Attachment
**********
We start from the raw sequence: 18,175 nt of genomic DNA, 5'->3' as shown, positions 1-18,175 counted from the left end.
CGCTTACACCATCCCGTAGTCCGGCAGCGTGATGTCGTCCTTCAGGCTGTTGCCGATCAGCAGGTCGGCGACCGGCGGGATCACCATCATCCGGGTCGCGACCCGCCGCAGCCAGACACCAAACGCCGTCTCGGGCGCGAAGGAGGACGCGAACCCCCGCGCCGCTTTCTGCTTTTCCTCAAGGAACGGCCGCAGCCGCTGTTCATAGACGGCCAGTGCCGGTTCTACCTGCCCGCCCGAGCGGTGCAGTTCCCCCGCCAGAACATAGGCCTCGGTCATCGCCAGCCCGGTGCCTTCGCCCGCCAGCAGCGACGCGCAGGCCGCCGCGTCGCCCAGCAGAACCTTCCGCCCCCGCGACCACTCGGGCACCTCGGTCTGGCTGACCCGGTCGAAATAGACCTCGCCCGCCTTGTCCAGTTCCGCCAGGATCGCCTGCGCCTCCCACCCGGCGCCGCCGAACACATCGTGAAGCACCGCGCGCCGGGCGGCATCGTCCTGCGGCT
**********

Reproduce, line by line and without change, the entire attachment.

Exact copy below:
We start from the raw sequence: 18,175 nt of genomic DNA, 5'->3' as shown, positions 1-18,175 counted from the left end.
CGCTTACACCATCCCGTAGTCCGGCAGCGTGATGTCGTCCTTCAGGCTGTTGCCGATCAGCAGGTCGGCGACCGGCGGGATCACCATCATCCGGGTCGCGACCCGCCGCAGCCAGACACCAAACGCCGTCTCGGGCGCGAAGGAGGACGCGAACCCCCGCGCCGCTTTCTGCTTTTCCTCAAGGAACGGCCGCAGCCGCTGTTCATAGACGGCCAGTGCCGGTTCTACCTGCCCGCCCGAGCGGTGCAGTTCCCCCGCCAGAACATAGGCCTCGGTCATCGCCAGCCCGGTGCCTTCGCCCGCCAGCAGCGACGCGCAGGCCGCCGCGTCGCCCAGCAGAACCTTCCGCCCCCGCGACCACTCGGGCACCTCGGTCTGGCTGACCCGGTCGAAATAGACCTCGCCCGCCTTGTCCAGTTCCGCCAGGATCGCCTGCGCCTCCCACCCGGCGCCGCCGAACACATCGTGAAGCACCGCGCGCCGGGCGGCATCGTCCTGCGGCT